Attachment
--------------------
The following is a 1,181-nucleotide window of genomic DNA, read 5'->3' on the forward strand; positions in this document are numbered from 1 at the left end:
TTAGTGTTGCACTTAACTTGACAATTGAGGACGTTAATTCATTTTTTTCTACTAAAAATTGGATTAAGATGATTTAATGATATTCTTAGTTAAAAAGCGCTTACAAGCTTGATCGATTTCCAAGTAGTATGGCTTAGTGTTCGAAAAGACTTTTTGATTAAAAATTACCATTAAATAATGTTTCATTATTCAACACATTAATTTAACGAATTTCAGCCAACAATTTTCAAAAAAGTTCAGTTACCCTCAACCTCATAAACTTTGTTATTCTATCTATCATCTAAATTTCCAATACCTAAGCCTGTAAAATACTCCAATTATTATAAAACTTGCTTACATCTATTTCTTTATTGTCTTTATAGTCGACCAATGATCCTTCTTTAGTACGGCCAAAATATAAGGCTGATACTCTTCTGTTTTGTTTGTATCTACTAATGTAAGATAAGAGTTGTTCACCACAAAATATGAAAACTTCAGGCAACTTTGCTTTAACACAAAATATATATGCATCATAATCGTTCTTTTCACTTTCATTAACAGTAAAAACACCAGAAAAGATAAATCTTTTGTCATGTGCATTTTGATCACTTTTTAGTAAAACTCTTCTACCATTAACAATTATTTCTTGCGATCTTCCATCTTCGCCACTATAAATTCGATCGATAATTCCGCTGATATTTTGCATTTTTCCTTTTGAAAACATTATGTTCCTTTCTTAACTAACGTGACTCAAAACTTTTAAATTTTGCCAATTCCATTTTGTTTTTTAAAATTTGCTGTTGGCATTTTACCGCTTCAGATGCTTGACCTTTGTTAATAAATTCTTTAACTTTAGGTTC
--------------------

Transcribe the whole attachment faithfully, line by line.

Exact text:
The following is a 1,181-nucleotide window of genomic DNA, read 5'->3' on the forward strand; positions in this document are numbered from 1 at the left end:
TTAGTGTTGCACTTAACTTGACAATTGAGGACGTTAATTCATTTTTTTCTACTAAAAATTGGATTAAGATGATTTAATGATATTCTTAGTTAAAAAGCGCTTACAAGCTTGATCGATTTCCAAGTAGTATGGCTTAGTGTTCGAAAAGACTTTTTGATTAAAAATTACCATTAAATAATGTTTCATTATTCAACACATTAATTTAACGAATTTCAGCCAACAATTTTCAAAAAAGTTCAGTTACCCTCAACCTCATAAACTTTGTTATTCTATCTATCATCTAAATTTCCAATACCTAAGCCTGTAAAATACTCCAATTATTATAAAACTTGCTTACATCTATTTCTTTATTGTCTTTATAGTCGACCAATGATCCTTCTTTAGTACGGCCAAAATATAAGGCTGATACTCTTCTGTTTTGTTTGTATCTACTAATGTAAGATAAGAGTTGTTCACCACAAAATATGAAAACTTCAGGCAACTTTGCTTTAACACAAAATATATATGCATCATAATCGTTCTTTTCACTTTCATTAACAGTAAAAACACCAGAAAAGATAAATCTTTTGTCATGTGCATTTTGATCACTTTTTAGTAAAACTCTTCTACCATTAACAATTATTTCTTGCGATCTTCCATCTTCGCCACTATAAATTCGATCGATAATTCCGCTGATATTTTGCATTTTTCCTTTTGAAAACATTATGTTCCTTTCTTAACTAACGTGACTCAAAACTTTTAAATTTTGCCAATTCCATTTTGTTTTTTAAAATTTGCTGTTGGCATTTTACCGCTTCAGATGCTTGACCTTTGTTAATAAATTCTTTAACTTTAGGTTC